Zoned Out: Single family-exclusive zoning may become thing of the past
Inslee wants to ban zoning for single homes; some say it’s not enough
Virginia ThomasJanuary 13th, 2022
The Washington state Department of Commerce has proposed several changes to its Growth Management Act, and Gov. Jay Inslee has voiced his support for a policy that would essentially ban single-family zoning, but local real estate industry experts say the proposals leave much to be desired.
Proposed updates, changes, and additions to the GMA cover climate change, greenhouse gas emissions, and salmon recovery and restoration.
Changes include the proposed review of the entire chapter of Washington Administrative Code that provides guidance to local governments on best available science in critical areas regulations, Commerce says.
The update also would clarify parts of another chapter that guides procedures for adopting comprehensive plans and real estate development regulations.
The GMA, which was enacted in 1990, requires communities to review and revise, if necessary, their land-use plans and regulations every eight years.
The intentions behind growth management are sensible, says Darin Watkins, government affairs director for the Spokane Association of Realtors. However, Watkins say he believes the legislation has been counterproductive.
“The Growth Management Act has put so many restrictions on growth that it has hampered growth to a point of being dangerous,” he asserts.
As previously reported by the Journal, an April 2021 market needs assessment report commissioned by the Realtors association found that Spokane County’s housing market was underbuilt by almost 32,000 living units during the 2010s.
A 2020 study by Washington, D.C.-based nonprofit Up for Growth found that from 2000 to 2015, Washington state underproduced housing by about 225,600 units.
Jan Himebaugh, government affairs director for Building Industry Association of Washington, says she’s frustrated that Commerce proposes to add to the GMA, rather than trimming existing guidelines and regulations.
“Instead of doing stuff that eliminates the red tape, the cost of permitting, and the timelines around permitting, they continue to add to the Growth Management Act,” Himebaugh says.
On Dec. 15, Gov. Jay Inslee announced his support for a statewide policy that would effectively ban single-family zoning. The proposal would allow for up to four units on each lot in large and medium-sized cities. Single-family zoning restricts residences to one per lot.
“It doesn’t mean you can’t build a single-family house,” Watkins clarifies. “The governor’s plan says you can build up to a fourplex anywhere within the parameters of the city. That’s an aggressive step. We think it’s one of a number of steps that can be taken.”
Joel White, executive officer at Spokane Home Builders Association, contends that zoning and lot size restrictions have been detrimental to Spokane’s housing.
“Some areas in Spokane are zoned a certain way so that with the lot size, you can’t really do a functional townhome, which is a taller and narrower home style,” White says. “Part of the reason developers don’t build certain types of homes is because it’s just not functional with the way the zoning is.”
Liberty Lake-based real estate developer Jim Frank, CEO of Greenstone Corp. doesn’t believe the policy Inslee proposed would have enough teeth to succeed.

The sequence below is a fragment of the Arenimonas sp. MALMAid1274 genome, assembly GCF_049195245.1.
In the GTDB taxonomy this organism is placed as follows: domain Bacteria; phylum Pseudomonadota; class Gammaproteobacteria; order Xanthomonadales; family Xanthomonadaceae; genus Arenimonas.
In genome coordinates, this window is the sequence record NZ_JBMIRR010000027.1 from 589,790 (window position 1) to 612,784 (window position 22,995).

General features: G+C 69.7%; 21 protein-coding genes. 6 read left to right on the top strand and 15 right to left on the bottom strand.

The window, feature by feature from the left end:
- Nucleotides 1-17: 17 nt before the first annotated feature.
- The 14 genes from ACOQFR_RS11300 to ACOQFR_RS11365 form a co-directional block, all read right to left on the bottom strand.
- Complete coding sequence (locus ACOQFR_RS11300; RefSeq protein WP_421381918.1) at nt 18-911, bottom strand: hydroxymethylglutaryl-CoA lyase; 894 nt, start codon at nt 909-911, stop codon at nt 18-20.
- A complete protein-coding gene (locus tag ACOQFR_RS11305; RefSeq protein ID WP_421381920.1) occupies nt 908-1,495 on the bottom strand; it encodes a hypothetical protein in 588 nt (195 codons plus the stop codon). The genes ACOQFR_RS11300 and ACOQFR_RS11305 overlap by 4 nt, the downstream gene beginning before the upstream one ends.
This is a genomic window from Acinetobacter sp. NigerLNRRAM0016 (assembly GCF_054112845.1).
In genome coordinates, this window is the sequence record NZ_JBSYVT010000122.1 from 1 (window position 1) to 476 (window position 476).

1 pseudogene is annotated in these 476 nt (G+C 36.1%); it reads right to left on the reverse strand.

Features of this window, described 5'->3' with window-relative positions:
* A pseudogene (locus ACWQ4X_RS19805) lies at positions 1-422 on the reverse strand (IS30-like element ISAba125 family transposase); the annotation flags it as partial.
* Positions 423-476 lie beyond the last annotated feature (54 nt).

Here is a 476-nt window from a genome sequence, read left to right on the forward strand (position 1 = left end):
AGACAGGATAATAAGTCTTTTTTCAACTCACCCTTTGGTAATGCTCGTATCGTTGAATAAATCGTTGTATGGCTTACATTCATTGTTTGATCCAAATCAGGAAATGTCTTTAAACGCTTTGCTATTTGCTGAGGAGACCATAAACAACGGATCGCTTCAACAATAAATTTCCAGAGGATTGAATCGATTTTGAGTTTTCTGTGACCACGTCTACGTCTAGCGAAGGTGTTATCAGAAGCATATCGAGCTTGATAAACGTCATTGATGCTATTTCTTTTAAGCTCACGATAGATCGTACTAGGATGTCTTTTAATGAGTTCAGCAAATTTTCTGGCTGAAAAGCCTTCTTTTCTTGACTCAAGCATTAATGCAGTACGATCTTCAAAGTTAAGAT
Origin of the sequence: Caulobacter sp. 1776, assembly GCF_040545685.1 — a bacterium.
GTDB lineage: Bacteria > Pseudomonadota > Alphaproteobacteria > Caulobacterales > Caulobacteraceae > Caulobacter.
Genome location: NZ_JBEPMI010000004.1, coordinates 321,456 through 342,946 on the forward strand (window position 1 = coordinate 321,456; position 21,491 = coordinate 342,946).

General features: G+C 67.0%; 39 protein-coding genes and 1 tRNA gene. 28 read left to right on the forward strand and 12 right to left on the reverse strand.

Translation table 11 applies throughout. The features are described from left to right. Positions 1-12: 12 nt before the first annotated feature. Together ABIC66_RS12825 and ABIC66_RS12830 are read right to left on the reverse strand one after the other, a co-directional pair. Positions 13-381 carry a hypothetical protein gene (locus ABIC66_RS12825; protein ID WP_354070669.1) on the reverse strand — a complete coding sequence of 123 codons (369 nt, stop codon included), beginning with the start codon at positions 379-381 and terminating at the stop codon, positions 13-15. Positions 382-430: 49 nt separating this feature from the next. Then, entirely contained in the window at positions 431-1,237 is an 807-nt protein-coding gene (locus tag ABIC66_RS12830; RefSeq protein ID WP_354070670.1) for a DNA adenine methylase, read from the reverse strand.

“My fear is that, while they’re saying that the local jurisdictions have to allow this kind of housing, it will only be allowed with so many restrictions that it never happens,” he says.
Frank says he’s concerned about the wording of the proposed changes to the GMA.
“This new legislation being proposed uses words like ‘protecting existing neighborhoods,’ and ‘protecting neighborhood character,’” Frank says.
Such language is used to subtly prohibit neighborhood changes, he says. For example, a four-unit residential building might draw complaints that it visually disrupts a neighborhood that is otherwise single-family homes.
“Whatever form that missing middle housing takes, it’s going to be different than the form that’s present in existing neighborhoods that were developed mostly in the middle of the century, from 1940 through 1990--most of the housing was developed at a time when there were big single-family houses on big lots,” Frank says.
Missing middle housing is a term coined in 2010 by architect Daniel Parolek. According to the Missing Middle Housing website, the concept refers to multifamily housing, typically of between four and eight units, in walkable neighborhoods with nearby retail and public transportation.
“To go back and say, we have to have middle housing, but we also have to do it in a way that ‘protects neighborhood character’ or ‘preserves the quality of existing neighborhoods’ is impossible, because everybody reads that as meaning that the only thing that protects my neighborhood is houses like mine,” Frank says.
He says Spokane’s lower-end housing units will see the fastest price increases among available inventory.
“It’s almost impossible to build a new house below the median home price,” he says. “Because new inventory of smaller, more affordable new houses isn’t being created, the price of those houses will escalate faster than upper-priced houses.”
Frank says that homebuilding activity and homebuying has ramped up in North Idaho as a direct result of Washington’s policies.
“Today, there’s more single-family housing construction in Kootenai than there is in Spokane County,” Frank says. “We can’t build them in Spokane County, so we build them in Kootenai County. We don’t have the builders that we used to have in Spokane. They all moved to Kootenai County--and that includes Greenstone.”
Commerce says it intends to file a formal code revision in April.
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